I’m sure you understand quite well WHAT the cold shoulder is, and I’m sure you’ve also dealt with it a fair number of times. I can tell you I’ve certainly dealt with it plenty of times, and why the result is often unpleasant, usually there’s an underlying reason as to why it takes place.
The cold shoulder can come from friends, family members, coworkers, and worst of all — significant others. Of course, nobody ever expects the cold shoulder, and if they did, then it wouldn’t be the “cold shoulder” in the first place. That unexpected coldness or reluctance from another individual, usually causing you to question your actions and wonder what it is you did to upset this other person, often leaves us with a bad taste in our mouth.
…and why does it happen?
Why do we suddenly find ourselves victim to the cold shoulder? It usually doesn’t take a rocket scientist to figure out, but it DOES leave us with the question of:
Did I upset this other person? Did I offend them?
It’s easy to come up with a million and one “what if” situations in your mind, especially when your brain is in over-drive trying to find out what triggered all of this. To make matters worse, when somebody is avoiding you or won’t speak to you, it’s hard to narrow down your list as to what you could’ve possibly done. Yet dealing with the cold shoulder is actually much easier than most people think, and it’s generally their own actions, not the actions of the other person, that end up making things worse.
Granted, the other person may be the one acting childish, and maybe they don’t even have a reason to be giving you the cold shoulder. Maybe they just want attention or have some other need they secretly want fulfilled. Maybe the person giving you the cold shoulder doesn’t even know themselves why they’re doing what they’re doing.
Does that change things?
Not at all. The issue, when it comes to dealing with the cold shoulder, is that it’s up to YOU to resolve things. Why? Because you’re the one who feels compelled to contact this person.
If somebody I absolutely didn’t care about gave me the cold shoulder, or even somebody who was pretty low on my list of acquaintances, then I really wouldn’t care if they chose not to speak to me. That’s their issue, not mine, and it’s also the first thing you need to decide when dealing with this particular problem. If the person is a spouse or good friend, then you’re probably going to be a bit more motivated in getting past their defenses versus being a co-worker you could care less about.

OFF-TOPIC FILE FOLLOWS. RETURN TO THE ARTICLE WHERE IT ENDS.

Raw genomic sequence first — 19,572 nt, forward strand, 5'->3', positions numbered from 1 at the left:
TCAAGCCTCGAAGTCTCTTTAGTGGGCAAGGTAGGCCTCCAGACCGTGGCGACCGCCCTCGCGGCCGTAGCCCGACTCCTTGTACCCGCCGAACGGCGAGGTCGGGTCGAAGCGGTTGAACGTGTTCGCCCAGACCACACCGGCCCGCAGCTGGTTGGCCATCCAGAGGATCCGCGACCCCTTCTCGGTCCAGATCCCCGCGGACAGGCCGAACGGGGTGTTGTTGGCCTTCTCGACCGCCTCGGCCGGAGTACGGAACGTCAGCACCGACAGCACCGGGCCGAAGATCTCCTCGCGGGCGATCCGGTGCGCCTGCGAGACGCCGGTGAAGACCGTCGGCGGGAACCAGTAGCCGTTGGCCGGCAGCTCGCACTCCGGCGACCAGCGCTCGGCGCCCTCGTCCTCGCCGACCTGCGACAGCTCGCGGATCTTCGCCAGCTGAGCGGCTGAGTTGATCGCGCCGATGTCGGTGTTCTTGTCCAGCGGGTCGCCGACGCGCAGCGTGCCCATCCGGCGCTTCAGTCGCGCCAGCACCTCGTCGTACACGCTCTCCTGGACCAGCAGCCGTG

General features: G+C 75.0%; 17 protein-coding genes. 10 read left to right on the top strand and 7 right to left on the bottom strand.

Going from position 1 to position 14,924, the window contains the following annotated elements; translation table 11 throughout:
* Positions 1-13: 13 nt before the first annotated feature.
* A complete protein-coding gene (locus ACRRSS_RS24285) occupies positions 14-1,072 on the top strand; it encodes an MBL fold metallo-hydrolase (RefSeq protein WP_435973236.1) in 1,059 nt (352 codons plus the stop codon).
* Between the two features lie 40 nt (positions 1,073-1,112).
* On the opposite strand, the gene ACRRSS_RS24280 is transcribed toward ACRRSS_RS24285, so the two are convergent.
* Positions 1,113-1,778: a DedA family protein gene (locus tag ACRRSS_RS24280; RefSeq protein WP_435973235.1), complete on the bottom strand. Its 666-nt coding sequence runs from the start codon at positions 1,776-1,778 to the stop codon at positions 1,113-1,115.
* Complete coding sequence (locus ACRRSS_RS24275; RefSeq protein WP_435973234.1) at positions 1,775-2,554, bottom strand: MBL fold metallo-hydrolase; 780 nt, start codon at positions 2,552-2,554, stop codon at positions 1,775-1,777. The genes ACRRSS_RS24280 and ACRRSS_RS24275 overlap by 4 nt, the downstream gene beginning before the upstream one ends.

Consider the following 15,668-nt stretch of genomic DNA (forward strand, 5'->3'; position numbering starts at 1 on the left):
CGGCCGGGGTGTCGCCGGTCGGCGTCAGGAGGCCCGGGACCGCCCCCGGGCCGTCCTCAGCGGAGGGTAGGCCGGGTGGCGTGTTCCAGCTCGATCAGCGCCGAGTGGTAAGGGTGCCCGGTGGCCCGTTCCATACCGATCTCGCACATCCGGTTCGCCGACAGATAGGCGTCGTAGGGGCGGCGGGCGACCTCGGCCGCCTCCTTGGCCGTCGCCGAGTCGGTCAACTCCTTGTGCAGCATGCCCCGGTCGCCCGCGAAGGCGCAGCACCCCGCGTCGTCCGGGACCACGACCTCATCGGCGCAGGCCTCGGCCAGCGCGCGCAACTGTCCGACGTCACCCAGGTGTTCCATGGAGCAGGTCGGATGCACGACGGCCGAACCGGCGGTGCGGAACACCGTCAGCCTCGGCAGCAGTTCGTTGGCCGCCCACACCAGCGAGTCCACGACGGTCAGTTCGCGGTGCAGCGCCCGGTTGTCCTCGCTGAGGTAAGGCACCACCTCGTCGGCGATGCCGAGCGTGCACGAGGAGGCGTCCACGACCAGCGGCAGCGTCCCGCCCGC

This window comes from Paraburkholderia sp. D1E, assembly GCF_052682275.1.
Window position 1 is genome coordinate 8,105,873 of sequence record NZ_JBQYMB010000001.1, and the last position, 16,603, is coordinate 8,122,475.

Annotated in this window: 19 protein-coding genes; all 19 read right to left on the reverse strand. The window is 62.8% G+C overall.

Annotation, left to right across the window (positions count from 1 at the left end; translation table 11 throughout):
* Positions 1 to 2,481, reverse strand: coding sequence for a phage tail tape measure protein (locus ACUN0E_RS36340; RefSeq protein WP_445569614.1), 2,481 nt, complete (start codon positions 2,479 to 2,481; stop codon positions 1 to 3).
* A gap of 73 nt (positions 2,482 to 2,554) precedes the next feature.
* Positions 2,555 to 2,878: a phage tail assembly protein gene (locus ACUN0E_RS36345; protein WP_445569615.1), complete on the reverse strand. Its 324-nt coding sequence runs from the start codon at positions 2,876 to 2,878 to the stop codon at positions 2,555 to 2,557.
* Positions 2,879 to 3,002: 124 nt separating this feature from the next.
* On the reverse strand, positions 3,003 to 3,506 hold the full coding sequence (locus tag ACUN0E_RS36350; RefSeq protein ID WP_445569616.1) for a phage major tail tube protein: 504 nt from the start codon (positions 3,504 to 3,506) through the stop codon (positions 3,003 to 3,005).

That’s exactly why it rests on your shoulders. The other person’s shields are up, and it’s your decision on whether you want to attempt breaching those shields or not. Best case scenario: everything works out and things go back to normal. Worst case scenario: you end up looking like one of these people.
Dealing With The Cold Shoulder
But since dealing with the cold shoulder isn’t all that difficult, nor does it require any special knowledge about the other person, I’m not going to spend too much time going over scenarios. There’s really only one fundamental rule that works when someone is giving you the cold shoulder:
Ignore them? Seriously? While there are an abundance of different reasons someone could give you the cold shoulder, they generally fall into two categories: either the person wants attention, or the person truly doesn’t want to speak with you. If the person is seeking attention, that’s a whole problem in itself, and if the person truly doesn’t want to speak with you, then that’s an option they should be allowed to have. Pushing and prodding is certainly not going to speed up this process, nor is going to help “redeem” yourself. It not only makes you look desperate, but it also fails to produce any results. Constantly asking “why?” to each thing this individual does will usually put you in a deeper hole than you’re already in, and so it’s best avoided under all circumstances.
Ignoring the person also lets them know that if they choose not to speak to you, then that’s their choice. You don’t look needy or dependent upon the other person, and most importantly of all, it shifts the weight back onto the other individual. Suddenly they realize that it’s now their turn to make a move, and that if they choose not to communicate with you, then it’s going to be their issue to deal with. Assuming the person is giving you the cold shoulder because they’re truly upset or angry at you, this usually gives them the needed time to cool off, allowing them to approach you when they feel mentally and emotionally ready. If the person is doing it for attention, then letting them be is usually the easiest and most direct route. There’s no point in getting tangled up in somebody else’s emotional web because they need outside sources of attention. Anytime somebody gives me the cold shoulder for this reason, I ignore them completely; not only freeing up myself, but letting them know that I have no interest whatsoever in any immature mind games they wish to play.
And what if ignoring them doesn’t work? Chances are if you’ve fallen into that category then the person giving the cold shoulder is doing it more so for reasons of attention as opposed to actually having an issue with you. If this person only gets upset or outraged because YOU won’t make an attempt to communicate, even though THEY’RE the one severing communication in the first place, then just step away and let things be. At that point there isn’t a whole lot you can do anyways, and you’ll be glad you’re didn’t get stuck with the burden of a problem that’s not yours.